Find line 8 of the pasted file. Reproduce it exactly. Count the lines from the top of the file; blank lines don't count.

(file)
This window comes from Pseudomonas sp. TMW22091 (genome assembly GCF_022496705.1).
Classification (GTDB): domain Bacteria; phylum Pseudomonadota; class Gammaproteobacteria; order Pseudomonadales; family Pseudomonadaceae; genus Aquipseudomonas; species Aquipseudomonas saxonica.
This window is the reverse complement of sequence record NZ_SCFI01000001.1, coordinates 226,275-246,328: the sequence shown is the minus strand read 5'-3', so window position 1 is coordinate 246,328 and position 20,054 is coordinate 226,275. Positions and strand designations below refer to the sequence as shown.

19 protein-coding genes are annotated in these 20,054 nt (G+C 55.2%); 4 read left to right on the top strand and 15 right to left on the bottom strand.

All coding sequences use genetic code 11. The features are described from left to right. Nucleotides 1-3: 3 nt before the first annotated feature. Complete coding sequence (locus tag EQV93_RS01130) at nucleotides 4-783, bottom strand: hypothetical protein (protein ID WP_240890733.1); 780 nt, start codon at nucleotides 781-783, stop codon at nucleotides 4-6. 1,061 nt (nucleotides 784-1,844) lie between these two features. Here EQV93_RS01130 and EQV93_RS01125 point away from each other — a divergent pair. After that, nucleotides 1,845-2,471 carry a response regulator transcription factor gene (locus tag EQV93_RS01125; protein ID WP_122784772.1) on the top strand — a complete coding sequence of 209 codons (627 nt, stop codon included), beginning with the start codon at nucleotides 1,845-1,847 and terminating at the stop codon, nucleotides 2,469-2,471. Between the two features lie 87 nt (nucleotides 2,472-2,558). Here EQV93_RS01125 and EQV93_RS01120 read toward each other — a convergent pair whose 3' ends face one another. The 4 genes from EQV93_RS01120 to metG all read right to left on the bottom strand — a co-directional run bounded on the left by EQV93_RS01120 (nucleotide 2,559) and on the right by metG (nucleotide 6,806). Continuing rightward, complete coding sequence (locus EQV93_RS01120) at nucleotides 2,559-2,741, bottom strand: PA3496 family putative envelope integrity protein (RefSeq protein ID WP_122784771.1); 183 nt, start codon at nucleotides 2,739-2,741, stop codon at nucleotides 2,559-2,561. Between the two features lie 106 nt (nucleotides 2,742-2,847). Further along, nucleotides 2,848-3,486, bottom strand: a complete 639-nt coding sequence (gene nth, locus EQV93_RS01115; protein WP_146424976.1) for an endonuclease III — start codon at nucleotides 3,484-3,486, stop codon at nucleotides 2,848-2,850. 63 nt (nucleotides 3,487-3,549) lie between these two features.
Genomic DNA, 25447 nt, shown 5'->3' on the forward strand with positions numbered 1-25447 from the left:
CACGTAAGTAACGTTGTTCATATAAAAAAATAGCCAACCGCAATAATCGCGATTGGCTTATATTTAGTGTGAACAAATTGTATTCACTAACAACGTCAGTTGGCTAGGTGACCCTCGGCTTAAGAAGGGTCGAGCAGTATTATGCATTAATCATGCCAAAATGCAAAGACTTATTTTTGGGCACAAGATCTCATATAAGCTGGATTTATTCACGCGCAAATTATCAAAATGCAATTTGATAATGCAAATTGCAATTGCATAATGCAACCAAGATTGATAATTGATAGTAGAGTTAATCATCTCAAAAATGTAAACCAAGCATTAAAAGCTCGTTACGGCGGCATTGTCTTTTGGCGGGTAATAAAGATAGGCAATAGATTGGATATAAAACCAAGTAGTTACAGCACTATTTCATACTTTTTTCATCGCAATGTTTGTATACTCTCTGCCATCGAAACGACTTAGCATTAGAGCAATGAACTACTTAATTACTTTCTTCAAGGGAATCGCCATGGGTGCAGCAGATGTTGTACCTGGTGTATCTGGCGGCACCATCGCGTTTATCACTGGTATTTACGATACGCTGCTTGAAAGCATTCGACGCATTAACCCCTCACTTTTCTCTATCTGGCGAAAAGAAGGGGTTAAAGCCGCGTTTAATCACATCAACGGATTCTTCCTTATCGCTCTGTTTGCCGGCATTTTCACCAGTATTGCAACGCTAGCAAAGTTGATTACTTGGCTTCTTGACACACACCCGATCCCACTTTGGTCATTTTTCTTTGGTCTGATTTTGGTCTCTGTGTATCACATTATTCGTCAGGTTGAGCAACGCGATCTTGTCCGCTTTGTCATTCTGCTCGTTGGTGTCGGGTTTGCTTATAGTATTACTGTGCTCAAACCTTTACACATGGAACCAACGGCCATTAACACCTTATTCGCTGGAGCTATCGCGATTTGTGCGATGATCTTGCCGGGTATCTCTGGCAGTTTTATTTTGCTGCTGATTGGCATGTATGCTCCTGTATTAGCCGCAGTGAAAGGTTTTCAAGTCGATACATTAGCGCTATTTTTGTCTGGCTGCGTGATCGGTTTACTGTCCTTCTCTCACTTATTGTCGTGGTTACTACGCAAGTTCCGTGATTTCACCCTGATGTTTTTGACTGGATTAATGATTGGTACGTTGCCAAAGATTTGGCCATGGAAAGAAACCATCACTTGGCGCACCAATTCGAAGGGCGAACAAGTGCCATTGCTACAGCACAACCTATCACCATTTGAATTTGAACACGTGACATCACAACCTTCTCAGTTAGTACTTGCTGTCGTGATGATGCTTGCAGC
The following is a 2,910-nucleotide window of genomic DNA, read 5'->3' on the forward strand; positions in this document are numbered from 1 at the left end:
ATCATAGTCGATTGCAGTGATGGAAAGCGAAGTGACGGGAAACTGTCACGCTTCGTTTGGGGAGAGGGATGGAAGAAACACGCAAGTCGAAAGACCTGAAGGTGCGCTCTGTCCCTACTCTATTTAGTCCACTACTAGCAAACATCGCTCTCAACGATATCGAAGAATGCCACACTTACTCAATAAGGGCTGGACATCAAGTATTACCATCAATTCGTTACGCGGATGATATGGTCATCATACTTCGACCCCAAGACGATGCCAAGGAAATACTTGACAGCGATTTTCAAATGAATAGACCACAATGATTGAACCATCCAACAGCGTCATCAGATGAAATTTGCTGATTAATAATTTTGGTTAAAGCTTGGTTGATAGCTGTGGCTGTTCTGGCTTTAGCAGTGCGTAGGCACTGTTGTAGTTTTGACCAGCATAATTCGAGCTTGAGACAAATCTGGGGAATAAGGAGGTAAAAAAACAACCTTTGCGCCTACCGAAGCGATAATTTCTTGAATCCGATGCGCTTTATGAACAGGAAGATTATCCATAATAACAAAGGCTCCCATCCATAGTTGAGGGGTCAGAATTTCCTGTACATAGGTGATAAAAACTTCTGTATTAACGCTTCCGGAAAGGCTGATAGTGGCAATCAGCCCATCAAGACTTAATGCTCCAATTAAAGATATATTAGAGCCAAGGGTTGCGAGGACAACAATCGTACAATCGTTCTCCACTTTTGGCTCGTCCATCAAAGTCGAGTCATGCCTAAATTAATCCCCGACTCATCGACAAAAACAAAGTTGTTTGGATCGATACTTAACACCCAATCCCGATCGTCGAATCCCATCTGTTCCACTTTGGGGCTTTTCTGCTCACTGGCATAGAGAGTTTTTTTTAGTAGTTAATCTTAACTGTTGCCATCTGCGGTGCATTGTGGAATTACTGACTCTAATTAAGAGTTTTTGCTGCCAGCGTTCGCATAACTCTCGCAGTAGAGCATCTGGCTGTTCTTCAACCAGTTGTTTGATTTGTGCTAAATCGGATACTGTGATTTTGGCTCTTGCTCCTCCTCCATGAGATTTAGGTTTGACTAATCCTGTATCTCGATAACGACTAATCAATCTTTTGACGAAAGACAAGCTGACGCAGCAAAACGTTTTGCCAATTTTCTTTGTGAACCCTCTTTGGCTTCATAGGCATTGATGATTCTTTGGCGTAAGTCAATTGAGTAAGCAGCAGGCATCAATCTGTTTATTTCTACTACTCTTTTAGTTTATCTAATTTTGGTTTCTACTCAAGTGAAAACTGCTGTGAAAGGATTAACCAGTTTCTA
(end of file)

The following is a 2,910-nucleotide window of genomic DNA, read 5'->3' on the forward strand; positions in this document are numbered from 1 at the left end: